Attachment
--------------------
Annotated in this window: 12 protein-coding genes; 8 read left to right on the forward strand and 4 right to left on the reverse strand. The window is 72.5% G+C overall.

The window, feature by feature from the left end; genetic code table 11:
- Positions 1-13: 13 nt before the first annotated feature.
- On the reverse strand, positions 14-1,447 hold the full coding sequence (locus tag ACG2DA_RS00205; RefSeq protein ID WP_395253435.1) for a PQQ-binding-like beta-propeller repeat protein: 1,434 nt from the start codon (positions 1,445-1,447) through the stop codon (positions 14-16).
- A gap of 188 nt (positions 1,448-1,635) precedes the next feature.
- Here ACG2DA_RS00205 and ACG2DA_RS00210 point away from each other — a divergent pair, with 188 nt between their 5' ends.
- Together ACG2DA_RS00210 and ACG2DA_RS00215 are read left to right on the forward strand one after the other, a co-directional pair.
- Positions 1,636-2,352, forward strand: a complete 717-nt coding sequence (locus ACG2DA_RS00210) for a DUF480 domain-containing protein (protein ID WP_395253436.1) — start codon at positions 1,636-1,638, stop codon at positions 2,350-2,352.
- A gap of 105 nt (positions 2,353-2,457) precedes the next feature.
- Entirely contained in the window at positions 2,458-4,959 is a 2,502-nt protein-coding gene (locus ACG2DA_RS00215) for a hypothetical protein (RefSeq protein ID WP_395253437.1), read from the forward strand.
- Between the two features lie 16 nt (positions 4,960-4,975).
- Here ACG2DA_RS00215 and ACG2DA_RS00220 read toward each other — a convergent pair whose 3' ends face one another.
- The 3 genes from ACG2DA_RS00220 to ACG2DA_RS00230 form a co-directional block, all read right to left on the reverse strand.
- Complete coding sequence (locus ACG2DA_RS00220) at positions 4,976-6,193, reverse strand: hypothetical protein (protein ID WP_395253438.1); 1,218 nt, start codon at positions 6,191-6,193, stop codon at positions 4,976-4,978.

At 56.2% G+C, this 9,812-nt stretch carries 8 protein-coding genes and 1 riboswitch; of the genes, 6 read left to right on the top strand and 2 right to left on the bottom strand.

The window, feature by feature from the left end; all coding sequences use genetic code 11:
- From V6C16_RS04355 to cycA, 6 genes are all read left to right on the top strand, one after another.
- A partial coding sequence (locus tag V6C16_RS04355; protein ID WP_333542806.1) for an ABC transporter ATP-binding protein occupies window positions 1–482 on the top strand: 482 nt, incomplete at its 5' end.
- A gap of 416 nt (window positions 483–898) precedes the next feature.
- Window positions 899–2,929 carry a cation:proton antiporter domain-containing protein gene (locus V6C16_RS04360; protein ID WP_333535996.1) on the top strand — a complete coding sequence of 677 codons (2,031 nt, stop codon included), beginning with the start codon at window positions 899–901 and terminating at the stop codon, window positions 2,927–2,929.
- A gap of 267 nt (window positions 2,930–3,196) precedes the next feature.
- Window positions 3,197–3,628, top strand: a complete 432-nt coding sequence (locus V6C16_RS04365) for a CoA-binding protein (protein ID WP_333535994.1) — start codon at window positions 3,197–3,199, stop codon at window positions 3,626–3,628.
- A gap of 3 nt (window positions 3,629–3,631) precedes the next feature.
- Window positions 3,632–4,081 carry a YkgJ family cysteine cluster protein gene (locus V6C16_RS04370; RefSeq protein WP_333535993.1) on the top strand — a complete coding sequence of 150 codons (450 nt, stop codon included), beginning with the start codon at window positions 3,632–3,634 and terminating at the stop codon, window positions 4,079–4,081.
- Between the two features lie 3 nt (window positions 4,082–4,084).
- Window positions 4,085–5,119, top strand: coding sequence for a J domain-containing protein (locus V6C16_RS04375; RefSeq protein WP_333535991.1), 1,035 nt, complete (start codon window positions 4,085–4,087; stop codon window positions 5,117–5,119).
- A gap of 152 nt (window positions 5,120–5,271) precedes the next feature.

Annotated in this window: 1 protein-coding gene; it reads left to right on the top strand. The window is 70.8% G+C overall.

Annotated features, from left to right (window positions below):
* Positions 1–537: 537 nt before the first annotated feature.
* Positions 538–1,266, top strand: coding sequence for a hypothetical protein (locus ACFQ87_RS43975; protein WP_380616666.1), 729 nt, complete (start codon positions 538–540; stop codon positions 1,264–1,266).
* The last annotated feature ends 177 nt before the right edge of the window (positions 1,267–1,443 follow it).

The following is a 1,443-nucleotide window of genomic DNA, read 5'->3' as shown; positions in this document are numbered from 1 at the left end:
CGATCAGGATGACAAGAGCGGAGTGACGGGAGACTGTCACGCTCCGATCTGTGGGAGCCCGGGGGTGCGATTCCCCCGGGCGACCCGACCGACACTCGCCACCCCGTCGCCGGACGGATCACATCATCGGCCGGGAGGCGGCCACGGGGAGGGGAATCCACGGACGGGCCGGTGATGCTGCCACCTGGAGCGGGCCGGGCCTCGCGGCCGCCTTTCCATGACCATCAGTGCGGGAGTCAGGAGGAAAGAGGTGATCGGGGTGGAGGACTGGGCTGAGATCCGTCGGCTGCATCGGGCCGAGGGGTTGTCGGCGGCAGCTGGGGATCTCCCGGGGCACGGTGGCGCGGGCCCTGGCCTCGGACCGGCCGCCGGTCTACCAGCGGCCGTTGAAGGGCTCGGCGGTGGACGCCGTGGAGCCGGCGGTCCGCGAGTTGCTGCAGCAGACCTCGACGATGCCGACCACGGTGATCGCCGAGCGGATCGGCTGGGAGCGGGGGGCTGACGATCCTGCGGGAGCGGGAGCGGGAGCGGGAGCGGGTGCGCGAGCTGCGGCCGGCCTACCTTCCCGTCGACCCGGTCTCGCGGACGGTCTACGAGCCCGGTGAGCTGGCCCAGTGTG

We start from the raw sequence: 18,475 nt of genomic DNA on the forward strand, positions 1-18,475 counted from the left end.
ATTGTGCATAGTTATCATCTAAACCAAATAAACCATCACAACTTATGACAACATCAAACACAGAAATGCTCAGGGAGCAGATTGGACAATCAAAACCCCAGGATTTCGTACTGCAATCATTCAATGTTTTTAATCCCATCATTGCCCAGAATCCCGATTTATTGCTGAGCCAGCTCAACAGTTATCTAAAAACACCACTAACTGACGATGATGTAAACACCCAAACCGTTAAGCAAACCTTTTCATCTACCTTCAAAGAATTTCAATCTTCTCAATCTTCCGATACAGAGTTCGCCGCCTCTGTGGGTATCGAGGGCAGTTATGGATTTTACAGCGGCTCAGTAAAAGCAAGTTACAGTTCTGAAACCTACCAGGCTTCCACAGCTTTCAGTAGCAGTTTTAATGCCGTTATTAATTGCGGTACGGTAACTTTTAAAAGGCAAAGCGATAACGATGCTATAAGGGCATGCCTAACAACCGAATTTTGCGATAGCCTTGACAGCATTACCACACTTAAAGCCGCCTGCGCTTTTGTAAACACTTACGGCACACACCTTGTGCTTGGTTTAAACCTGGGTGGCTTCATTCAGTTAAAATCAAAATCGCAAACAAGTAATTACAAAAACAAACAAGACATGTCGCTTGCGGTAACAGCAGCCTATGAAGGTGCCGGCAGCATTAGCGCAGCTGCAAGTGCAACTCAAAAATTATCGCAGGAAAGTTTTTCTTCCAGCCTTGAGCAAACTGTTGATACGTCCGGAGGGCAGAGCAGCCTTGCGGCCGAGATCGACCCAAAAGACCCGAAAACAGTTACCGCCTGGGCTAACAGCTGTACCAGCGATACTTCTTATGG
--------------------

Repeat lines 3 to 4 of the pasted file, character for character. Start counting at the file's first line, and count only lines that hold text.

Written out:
- Positions 1-13: 13 nt before the first annotated feature.
- On the reverse strand, positions 14-1,447 hold the full coding sequence (locus tag ACG2DA_RS00205; RefSeq protein ID WP_395253435.1) for a PQQ-binding-like beta-propeller repeat protein: 1,434 nt from the start codon (positions 1,445-1,447) through the stop codon (positions 14-16).